1. Anger and frustration are natural, so take control. How you react to emotions is your choice. Anger and frustration will arise from time to time, but they do not have to take control. You can control how they affect you — by training in emotional awareness, you not only feel them arising, you become aware of why they are arising. And with this awareness, they will not dictate your behaviour — they become just another feeling, like touch or sight, to be given the importance you choose.
2. When you dislike someone, understand exactly why — is it them, or is it you? Sometimes what we dislike in someone is a reflection of something we dislike about ourselves, even something small – not thoughtful enough, not considerate of others, showing off... And, often we dislike because of envy (they have attributes we would like) or jealousy (they have stuff we want). Awareness of this is essential, not only because it makes you aware of yourself, but it also shows that you may be unfair to the person.
3. Be aware of the reasons behind your emotions. You will feel more emotional when you are hungry, thirsty or tired – be aware of what’s really making you feel bad. We are easily confused about emotions and feelings: sometimes we might wake up feeling down with a sad ‘emptiness’ inside: sometimes, it is just that. Eat something. During the day you may start to feel unaccountably unmotivated – drink a large glass of water and wait a bit, it will usually help. And remember, if you are tired from exercise, overwork or lack of sleep, your emotions will be amplified.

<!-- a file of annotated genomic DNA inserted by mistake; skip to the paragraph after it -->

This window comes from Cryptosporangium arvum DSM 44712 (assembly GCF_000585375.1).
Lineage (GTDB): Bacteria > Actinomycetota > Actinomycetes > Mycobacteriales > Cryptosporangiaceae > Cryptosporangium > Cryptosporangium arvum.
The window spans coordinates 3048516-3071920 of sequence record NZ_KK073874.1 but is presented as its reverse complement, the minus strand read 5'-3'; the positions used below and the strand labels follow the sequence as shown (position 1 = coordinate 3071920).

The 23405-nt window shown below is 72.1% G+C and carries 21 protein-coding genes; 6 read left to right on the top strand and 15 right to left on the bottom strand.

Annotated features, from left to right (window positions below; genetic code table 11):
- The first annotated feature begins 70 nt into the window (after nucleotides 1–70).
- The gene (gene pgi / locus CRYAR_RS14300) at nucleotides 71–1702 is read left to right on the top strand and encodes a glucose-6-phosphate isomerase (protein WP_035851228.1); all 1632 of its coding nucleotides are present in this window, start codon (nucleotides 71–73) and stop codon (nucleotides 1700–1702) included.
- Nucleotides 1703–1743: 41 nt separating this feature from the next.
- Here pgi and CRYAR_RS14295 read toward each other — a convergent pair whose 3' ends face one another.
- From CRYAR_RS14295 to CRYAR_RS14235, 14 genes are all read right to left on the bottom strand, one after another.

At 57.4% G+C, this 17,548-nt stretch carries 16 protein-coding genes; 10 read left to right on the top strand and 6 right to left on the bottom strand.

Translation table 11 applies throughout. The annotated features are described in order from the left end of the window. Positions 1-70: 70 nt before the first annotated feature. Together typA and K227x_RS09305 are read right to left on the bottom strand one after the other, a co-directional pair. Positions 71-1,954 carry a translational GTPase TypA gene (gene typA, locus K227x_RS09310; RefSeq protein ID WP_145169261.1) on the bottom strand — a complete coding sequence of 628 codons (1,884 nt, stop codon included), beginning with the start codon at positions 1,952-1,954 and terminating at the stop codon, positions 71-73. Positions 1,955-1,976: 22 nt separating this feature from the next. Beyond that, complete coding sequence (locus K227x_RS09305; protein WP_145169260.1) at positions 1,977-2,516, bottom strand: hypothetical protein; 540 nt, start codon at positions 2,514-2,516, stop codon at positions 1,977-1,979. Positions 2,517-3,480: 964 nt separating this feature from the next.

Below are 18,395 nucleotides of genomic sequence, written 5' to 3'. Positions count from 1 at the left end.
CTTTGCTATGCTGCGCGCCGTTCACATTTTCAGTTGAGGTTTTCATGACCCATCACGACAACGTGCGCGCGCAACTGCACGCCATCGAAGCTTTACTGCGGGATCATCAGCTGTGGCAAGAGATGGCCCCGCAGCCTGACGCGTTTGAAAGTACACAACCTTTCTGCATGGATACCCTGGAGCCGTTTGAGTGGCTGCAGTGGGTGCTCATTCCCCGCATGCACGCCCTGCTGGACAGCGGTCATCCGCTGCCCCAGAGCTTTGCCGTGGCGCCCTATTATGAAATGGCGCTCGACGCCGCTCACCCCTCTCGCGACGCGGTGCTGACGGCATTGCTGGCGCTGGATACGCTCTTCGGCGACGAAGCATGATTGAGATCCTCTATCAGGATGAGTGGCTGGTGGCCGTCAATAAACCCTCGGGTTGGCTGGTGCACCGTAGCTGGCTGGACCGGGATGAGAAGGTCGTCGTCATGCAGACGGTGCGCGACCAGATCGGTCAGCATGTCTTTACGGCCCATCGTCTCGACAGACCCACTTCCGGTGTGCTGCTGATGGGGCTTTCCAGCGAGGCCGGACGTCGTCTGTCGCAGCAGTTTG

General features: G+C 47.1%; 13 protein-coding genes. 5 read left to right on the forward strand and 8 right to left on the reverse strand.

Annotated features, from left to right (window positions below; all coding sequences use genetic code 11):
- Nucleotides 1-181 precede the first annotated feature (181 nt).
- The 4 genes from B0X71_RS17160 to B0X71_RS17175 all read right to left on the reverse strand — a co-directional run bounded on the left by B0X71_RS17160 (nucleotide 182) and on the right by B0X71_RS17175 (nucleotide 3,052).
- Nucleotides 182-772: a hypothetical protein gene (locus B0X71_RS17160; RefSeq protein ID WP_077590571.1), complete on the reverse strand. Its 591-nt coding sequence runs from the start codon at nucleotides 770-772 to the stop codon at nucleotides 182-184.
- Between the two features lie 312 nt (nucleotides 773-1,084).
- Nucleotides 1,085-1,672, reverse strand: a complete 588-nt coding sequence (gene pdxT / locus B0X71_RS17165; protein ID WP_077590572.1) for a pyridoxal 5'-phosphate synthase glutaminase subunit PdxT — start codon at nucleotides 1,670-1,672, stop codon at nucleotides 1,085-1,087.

4. Incessant, repetitive and loud noises are not annoying. You make them so, and you can choose not to. If a repetitive sound – drilling, whistling, a child crying – was of itself annoying, then everyone would be annoyed whenever they heard it. In truth, sometimes they are annoying, and sometimes they are not – and the difference is you. You are making the characteristic of ‘annoying’, and projecting it onto the noise. Be aware of how and when the annoyance starts in you. Analyse your own reactions and with practice, you can stop allowing yourself to be annoyed.
5. Notice how you actively feed your worries, piling them on until they are endless. Choose not to. This is an evolutionary product of the survival instinct: we are bred to worry about threats. The problem is, we have few real threats these days, so to satisfy the instinct, we build up tiny threats and make them huge. An antidote to the cascade of worried thoughts: slow them down, by focusing on just one of them; then restart. Have three strong visualisations you can use, for a minute or two to occupy your mind. After the visualisation, your mind will literally forget it was worrying.
'Emotional Awareness’ is one of the brand new self-development modules available on the Anamaya app available on the iTunes store now. With more than 350 meditations and 14 new therapy-based self-development modules, Anamaya offers help with specific day-to-day issues to help users develop their mind for ‘a better way of being’.